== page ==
IBM Technology To Aid Medical Research In Sweden 2

IBM portal and data-management software will link Swedish researchers developing groundbreaking medical treatments.
The world's banks and financial institutions run on information technology. But IT is also becoming just as critical to another type of bank: biobanks, which store biological specimens, such as human tissue, and complex clinical data used by researchers as they collaborate to solve genetic mysteries and work to find cures for cancer and other diseases.

The samples and associated patient data in biobanks are used and analyzed by researchers as they study the long-term effects of exposure to environmental factors such as pollution, associations between genetic mutations and disease, and the effectiveness and side effects of new drugs and medical treatments.

IBM on Tuesday revealed an alliance with Karolinska Institutet, the Swedish research institute that awards the Nobel Prize, to build that country's first IT-enabled biobank. Currently, many Swedish biobanks function independently and store small amounts of clinical data. Under the agreement, however, Karolinska Institutet and IBM will team to integrate research projects across Sweden by developing data-collection standards and create an IT infrastructure to support collaboration among researchers that could help lead to quicker discoveries and more targeted cures for complex illnesses.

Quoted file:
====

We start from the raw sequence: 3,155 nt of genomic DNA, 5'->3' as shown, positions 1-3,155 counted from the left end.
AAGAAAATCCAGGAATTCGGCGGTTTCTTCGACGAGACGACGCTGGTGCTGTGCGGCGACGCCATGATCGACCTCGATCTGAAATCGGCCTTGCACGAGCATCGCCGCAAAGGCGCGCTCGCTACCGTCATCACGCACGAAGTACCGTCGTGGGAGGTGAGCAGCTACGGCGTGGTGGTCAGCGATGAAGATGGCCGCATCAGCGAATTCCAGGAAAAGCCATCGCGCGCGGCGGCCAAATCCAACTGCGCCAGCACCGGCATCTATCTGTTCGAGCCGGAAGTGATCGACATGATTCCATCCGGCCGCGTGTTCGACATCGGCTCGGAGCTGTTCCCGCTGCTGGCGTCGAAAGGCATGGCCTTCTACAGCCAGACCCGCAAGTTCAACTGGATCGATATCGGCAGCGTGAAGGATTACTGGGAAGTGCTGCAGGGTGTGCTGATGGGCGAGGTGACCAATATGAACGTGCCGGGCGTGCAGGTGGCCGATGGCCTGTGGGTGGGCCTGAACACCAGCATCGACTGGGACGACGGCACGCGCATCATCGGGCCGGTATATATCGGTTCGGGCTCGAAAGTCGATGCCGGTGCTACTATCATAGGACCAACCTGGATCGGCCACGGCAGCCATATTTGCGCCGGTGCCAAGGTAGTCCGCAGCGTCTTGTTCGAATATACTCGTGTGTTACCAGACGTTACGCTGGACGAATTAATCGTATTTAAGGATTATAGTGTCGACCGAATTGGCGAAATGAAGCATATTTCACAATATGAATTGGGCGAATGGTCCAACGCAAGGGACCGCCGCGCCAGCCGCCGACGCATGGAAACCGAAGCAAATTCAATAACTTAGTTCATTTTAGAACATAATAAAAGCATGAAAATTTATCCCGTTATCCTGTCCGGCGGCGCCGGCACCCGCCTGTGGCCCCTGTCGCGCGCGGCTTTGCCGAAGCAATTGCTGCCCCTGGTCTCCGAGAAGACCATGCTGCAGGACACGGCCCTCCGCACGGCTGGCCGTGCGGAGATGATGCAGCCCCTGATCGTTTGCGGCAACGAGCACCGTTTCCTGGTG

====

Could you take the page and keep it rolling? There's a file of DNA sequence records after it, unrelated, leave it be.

IBM products and technologies to be used for the project include WebSphere Portal Server, Data Discovery and Query Builder, and DB2 Information Integrator.

"This is molecular medicine meeting IT," says Mike Svinte, IBM's VP of information-based medicine. IBM's products and services will help integrate "lots of different data, including genomic and clinical information," as well as support secure research collaboration among Sweden's scientists, he says.

IBM provides technology and services to several other biobanks, including some in the United States.

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